A website for clothing retailer Gymshark, www.gymshark.com, seen on 6 October 2022. The “Delivery Information” webpage featured various delivery options and included text which stated “EVRI EXPRESS DELIVERY - £4.50 Free Delivery available for orders above £65 […] ORDER BY 9PM Monday – Friday for next day delivery 7PM Saturday or Sunday for next day delivery”.
The complainant, who ordered with the express delivery option and did not receive their items the next day and was told by the advertiser that orders could take 1-2 days to be shipped and that delivery times were calculated from the date shipped, challenged whether the claim “next day delivery” was misleading.
Gymshark Ltd t/a Gymshark said they offered customers the option of next day delivery (referred to as “Express Delivery”) through the courier Evri, for £4.50 on orders that were placed before 9pm Monday–Friday (or before 7pm Saturday or Sunday). They said the information was available to customers on their “Delivery Information” tab on their website and when customers selected their delivery options prior to checkout.
Gymshark said the delivery information under the “Things you need to know” heading outlined caveats to customers about postcodes for which next day delivery was not available and stated that the delivery timeframe chosen at checkout started once the order had been shipped. They said they did not provide next day delivery as an option during key sales periods, (including Black Friday, Cyber Monday or June and July summer sale periods) as they acknowledged that the increased volume in orders could affect delivery times. Gymshark said a banner appeared on the website at checkout to state if there were any shipping delays to orders, which was replicated in their FAQs, social media and their terms and conditions. They therefore believed they made clear all the key information relating to their Express Delivery service.
Gymshark said they understood the complainant elected for their Express Delivery service. They said that whilst as part of that service, they did offer customers the option of next day delivery if they ordered within the stated timeframes, they did not advertise the service as a next day delivery service, but rather an “express” one, i.e., one that was much faster than standard postage. They said that directly underneath the Express Delivery options was a section headed in bold which stated “The Delivery timeframe chosen at checkout starts once your order has shipped”, which information would have been available to the complainant prior to placing the order. They did not, therefore, believe their ad was misleading.
Gymshark said if a customer who had paid for next day delivery placed within the correct cut-off timeframe contacted them because their order was not received in time, they would duly investigate. If the delay was due to their courier, they would look into the matter and seek to reimburse any customer. They said they also had online terms and conditions which covered delays to orders beyond their control which formed part of the agreement between Gymshark and the customer when they completed their order.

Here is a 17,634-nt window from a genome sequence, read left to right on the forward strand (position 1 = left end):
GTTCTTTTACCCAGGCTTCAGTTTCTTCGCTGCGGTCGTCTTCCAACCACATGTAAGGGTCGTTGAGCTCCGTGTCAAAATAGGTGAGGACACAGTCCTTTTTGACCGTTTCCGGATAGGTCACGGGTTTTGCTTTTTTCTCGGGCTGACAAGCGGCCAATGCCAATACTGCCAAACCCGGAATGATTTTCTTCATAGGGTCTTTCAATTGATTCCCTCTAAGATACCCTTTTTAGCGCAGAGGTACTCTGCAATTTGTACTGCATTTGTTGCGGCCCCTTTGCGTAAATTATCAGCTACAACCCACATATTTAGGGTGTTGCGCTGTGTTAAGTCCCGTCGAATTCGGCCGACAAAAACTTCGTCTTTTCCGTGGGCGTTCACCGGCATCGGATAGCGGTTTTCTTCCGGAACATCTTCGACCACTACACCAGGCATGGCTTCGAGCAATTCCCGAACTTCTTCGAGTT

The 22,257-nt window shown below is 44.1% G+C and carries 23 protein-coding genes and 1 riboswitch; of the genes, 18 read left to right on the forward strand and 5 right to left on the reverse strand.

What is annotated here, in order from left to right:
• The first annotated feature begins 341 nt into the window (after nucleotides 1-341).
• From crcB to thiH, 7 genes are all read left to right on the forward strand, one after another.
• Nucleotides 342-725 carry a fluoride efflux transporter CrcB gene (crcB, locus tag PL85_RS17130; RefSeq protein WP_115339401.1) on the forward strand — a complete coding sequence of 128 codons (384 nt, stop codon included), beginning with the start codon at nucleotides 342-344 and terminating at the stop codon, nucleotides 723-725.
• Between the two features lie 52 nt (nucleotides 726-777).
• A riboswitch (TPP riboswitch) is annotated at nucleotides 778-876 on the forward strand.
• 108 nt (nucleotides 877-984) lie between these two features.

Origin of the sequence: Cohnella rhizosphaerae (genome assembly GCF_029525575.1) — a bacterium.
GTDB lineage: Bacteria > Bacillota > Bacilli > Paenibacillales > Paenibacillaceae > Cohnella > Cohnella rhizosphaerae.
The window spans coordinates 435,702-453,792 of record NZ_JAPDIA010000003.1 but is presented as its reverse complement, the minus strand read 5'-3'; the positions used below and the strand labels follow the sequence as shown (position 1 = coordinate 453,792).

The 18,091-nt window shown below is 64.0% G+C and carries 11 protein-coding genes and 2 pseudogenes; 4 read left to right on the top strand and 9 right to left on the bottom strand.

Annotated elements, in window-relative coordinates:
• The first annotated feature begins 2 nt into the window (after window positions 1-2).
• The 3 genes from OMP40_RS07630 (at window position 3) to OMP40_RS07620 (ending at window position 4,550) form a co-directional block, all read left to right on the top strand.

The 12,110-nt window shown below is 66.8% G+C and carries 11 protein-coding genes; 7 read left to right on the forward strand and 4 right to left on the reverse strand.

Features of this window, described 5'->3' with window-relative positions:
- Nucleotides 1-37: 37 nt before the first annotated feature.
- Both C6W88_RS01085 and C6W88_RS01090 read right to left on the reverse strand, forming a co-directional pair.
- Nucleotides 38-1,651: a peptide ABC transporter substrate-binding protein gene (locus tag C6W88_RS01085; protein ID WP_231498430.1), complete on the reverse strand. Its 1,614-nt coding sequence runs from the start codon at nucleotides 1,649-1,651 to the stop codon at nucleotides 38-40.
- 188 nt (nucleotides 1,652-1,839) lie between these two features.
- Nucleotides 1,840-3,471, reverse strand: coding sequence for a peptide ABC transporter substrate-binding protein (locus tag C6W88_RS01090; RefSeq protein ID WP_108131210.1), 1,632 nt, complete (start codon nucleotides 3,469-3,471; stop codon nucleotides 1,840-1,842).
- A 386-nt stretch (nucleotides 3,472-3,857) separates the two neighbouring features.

The ad stated “EVRI EXPRESS DELIVERY … ORDER BY 9PM Monday-Friday for next day delivery. 7PM Saturday or Sunday for next day delivery”. The ASA considered that consumers would understand that to mean that if they placed an order by the cut-off times in the ad and selected the EVRI Express Delivery option, they would receive their goods the next day, and that applied even if the next day was a Saturday or Sunday or the order was placed on those days.
We noted that the delivery information section of the website stated that the delivery timeframe was measured from when the order had been shipped (rather than when the order was placed). We understood that to mean that the time a parcel would take to be delivered could not be known until it was shipped and could take longer than a day after the order was placed to be received. We considered that information was insufficient to counter the overriding impression of the ad that orders would generally be received the day after the order was placed, subject to the order being placed prior to the cut-off time stated in the ad. We considered that although consumers would appreciate that some orders might be late, they would generally expect orders to arrive on time, barring exceptional or unforeseen circumstances outside of Gymshark’s control.
Because the ad gave the impression that the Express Delivery option meant an item ordered before the cut-off time would be delivered the next day after the order was placed, when that was not the case, we concluded that it was misleading.
The ad breached CAP Code (Edition 12) rules
Marketing communications must not materially mislead or be likely to do so.
Marketing communications must not mislead the consumer by omitting material information. They must not mislead by hiding material information or presenting it in an unclear, unintelligible, ambiguous or untimely manner.
Material information is information that the consumer needs to make informed decisions in relation to a product. Whether the omission or presentation of material information is likely to mislead the consumer depends on the context, the medium and, if the medium of the marketing communication is constrained by time or space, the measures that the marketer takes to make that information available to the consumer by other means. (Misleading advertising) and 3.9 3.9 Marketing communications must state significant limitations and qualifications. Qualifications may clarify but must not contradict the claims that they qualify. (Qualifications).
The ad must not appear again in the form complained of. We told Gymshark Ltd not to claim that the Express delivery service was next day delivery without making sufficiently clear that “next day” meant the day after the item was shipped (rather than the day after the order was placed by the customer).